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have already committed to a low-carbon future. The Rio+20 meeting in June 2012 is an opportunity for the international community to deliver an equally strong message. And low-carbon development choices are already being made. If you have never had a sewage treatment plant, you can start with a state-of-the-art one that will produce electricity from the sludge. If you have no rural electricity system, you can train women in villages to install and operate solar power generators. For industries such as chemicals, the solution is more complex, as Russel Mills explains. Energy is a particular challenge. Demand is forecast to rise sharply in coming years, with most of the growth in emerging economies. The crisis is no excuse to delay low-carbon energy investment. Indeed, failure to invest in clean technology now will simply mean higher costs later to deal with the increased greenhouse gas emissions. There can be no lasting solution to any of these issues without greener growth in cities. Half the world’s population lives in urban areas; cities consume 60-80% of world energy production and account for a similar share of global CO2 emissions. Cities can stimulate green jobs by raising consumer awareness, making local business more eco-efficient, facilitating cleantech start-ups and supporting training programmes. And small changes can have significant effects. By switching to low-energy light bulbs, for example, the EU is obliging 500 million people to make a greener choice. This is an issue where governance at all levels, from local to global, really matters, and policies have to be coherent between the different levels for progress to be made.

Managing scarce resources Without water we cannot survive. Yet billions of people still live without access to stable supplies of clean water, and a growing world population will put increasing pressure on this finite resource in years to There can be no lasting come. Significant solution without greener water scarcities growth in cities already exist in some regions of the OECD and in many non-OECD countries, and it is projected that almost half of the world’s population, or close to 4 billion people, will be living in areas with high water stress by 2030, mostly in non-OECD countries.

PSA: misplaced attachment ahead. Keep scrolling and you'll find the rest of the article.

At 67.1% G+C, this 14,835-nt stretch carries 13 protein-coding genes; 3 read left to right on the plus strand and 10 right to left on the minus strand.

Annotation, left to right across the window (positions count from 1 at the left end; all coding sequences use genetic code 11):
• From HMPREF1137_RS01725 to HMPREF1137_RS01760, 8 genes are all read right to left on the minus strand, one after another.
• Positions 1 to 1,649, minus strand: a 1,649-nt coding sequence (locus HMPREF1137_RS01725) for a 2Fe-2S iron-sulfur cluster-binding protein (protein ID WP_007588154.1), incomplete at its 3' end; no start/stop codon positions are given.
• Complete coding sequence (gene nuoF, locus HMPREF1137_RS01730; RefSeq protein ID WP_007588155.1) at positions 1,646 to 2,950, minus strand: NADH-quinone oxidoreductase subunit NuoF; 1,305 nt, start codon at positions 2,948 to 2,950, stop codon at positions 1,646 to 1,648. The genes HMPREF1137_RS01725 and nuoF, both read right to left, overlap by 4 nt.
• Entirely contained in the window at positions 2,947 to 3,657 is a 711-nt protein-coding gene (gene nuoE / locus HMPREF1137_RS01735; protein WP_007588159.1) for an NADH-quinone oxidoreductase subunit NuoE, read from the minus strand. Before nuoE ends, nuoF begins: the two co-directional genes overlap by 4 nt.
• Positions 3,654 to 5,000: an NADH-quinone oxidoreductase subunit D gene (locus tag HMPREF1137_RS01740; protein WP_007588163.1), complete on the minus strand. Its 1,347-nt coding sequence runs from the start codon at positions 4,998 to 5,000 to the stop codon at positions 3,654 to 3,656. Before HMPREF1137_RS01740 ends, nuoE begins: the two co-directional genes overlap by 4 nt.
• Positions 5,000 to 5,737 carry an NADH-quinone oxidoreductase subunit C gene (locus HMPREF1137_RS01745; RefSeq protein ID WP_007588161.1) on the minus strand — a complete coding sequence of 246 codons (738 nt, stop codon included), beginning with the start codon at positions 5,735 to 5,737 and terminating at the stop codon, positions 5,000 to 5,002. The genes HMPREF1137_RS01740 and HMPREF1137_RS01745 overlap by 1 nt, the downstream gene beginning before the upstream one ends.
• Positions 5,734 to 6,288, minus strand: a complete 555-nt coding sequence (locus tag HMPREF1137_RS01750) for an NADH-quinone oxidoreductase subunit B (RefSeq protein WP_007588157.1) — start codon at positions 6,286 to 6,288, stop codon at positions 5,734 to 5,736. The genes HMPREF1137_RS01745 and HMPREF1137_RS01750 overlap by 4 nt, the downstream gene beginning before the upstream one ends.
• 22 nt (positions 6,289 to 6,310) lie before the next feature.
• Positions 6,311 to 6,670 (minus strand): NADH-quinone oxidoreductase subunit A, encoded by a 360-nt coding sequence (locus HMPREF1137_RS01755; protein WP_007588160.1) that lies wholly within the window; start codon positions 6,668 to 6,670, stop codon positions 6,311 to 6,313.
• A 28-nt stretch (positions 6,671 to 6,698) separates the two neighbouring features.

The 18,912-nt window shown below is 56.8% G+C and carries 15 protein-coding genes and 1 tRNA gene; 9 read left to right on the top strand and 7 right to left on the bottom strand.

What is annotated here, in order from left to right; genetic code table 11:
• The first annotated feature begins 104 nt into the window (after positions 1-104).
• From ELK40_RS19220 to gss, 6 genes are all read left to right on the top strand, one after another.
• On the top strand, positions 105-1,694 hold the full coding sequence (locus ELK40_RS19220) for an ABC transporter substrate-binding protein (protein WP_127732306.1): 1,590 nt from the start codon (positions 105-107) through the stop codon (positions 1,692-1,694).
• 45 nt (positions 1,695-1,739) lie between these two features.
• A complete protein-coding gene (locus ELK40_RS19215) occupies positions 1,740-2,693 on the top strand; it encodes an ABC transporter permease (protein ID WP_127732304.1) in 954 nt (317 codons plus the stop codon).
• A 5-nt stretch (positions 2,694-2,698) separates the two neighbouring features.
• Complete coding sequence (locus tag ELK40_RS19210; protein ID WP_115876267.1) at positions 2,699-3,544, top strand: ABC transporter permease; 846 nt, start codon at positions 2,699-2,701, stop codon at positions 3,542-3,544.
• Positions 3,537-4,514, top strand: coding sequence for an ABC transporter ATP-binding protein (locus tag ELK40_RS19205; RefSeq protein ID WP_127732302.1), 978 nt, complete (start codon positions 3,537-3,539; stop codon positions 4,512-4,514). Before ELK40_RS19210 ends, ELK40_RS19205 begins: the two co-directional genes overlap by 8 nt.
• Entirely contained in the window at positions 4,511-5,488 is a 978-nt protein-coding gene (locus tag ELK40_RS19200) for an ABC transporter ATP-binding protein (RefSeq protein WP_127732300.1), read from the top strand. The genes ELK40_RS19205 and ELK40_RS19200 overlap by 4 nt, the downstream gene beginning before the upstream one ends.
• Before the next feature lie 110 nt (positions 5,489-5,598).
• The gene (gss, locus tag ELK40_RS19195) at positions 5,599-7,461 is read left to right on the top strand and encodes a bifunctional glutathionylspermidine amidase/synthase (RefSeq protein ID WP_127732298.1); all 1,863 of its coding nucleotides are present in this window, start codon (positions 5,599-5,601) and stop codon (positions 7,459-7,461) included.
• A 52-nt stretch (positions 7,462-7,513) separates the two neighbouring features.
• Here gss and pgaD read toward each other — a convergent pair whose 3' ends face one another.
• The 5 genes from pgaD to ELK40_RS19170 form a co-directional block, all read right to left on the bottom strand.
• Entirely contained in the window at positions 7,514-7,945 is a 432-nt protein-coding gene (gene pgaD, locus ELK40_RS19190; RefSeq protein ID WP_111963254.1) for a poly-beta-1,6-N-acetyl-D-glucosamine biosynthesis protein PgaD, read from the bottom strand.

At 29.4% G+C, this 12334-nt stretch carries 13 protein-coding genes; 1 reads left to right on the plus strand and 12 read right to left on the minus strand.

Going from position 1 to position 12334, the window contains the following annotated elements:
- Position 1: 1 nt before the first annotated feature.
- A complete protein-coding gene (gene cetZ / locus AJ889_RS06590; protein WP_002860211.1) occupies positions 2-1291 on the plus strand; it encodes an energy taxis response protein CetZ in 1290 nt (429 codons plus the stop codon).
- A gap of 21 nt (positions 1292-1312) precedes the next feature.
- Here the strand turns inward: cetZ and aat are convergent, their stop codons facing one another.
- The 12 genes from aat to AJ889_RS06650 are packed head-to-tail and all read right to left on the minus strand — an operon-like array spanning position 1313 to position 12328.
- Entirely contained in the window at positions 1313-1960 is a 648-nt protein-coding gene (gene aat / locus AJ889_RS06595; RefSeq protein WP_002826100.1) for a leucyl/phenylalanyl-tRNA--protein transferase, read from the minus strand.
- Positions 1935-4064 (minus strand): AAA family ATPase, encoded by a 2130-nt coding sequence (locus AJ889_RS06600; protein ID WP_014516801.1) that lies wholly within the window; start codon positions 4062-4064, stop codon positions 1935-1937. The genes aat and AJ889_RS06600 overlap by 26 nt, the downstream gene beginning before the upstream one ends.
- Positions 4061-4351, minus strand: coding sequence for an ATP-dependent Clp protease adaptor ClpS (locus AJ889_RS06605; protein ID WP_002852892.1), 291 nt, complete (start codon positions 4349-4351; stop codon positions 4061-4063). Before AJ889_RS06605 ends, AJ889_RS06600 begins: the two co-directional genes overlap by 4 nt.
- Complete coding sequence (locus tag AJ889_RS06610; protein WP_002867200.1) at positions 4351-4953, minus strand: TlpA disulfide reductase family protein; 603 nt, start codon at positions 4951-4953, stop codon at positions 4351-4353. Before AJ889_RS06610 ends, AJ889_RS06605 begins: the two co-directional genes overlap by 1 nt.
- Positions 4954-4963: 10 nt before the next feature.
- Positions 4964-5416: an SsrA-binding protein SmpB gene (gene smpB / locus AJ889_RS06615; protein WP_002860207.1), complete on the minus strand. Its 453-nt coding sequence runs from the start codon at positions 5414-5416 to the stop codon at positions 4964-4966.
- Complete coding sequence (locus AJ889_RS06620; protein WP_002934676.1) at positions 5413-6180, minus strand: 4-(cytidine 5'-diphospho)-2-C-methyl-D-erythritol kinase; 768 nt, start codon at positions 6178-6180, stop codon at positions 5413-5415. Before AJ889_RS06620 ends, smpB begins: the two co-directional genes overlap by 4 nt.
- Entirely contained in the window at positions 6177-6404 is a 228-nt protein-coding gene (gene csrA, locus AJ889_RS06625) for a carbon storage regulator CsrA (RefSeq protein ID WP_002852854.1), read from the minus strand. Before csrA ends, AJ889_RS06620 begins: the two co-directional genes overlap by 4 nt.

OECD Yearbook 2012 © OECD 2012

This is a fundamental question of global governance. Access to safe drinking water is vital for everyone, and good husbandry of this precious resource is crucial in all countries. Agriculture currently accounts for 70% of global water use, but in many OECD countries farmers’ water costs are subsidised, which may lead them to be less concerned about waste and inefficient use. The same is true at a personal level. When people pay for their household water depending on how much they use, rather than at a flat rate, consumption falls by 20%, even at low price levels. Water infrastructure is costly to install and maintain. The US will have to spend $23 billion every year for the next 20 years to maintain water infrastructure at levels that meet health and environmental standards, for example. But poor upkeep carries a huge cost. Even in well-run water utilities in OECD countries, leakage accounts for 10-30% of water loss; in developing countries it often exceeds 40%.

When people pay for their household water depending on how much they use, rather than at a flat rate, consumption falls by 20%

Access to the raw materials that help drive the global economy and society is also a key global issue that cannot be resolved by a single country or group of countries. Income from illegal exploitation of natural resources in fragile African states, such as gold, diamonds and minerals needed for electronic equipment, has been fuelling conflict across the region for a decade. The illegal trade stokes conflict, boosts crime and corruption, finances international terrorism, and blocks economic and social development. New guidance drawn up by the OECD, and supported by governments in producing states and businesses that use the minerals, aims to help companies ensure that they are not acquiring illegal minerals, without boycotts that would see miners go hungry and prices of goods such as medical equipment soar. This kind of governance is necessary in a globalised world in the interests of producers and final consumers.

2012 OECD Yearbook  

2012 OECD Yearbook

2012 OECD Yearbook  

2012 OECD Yearbook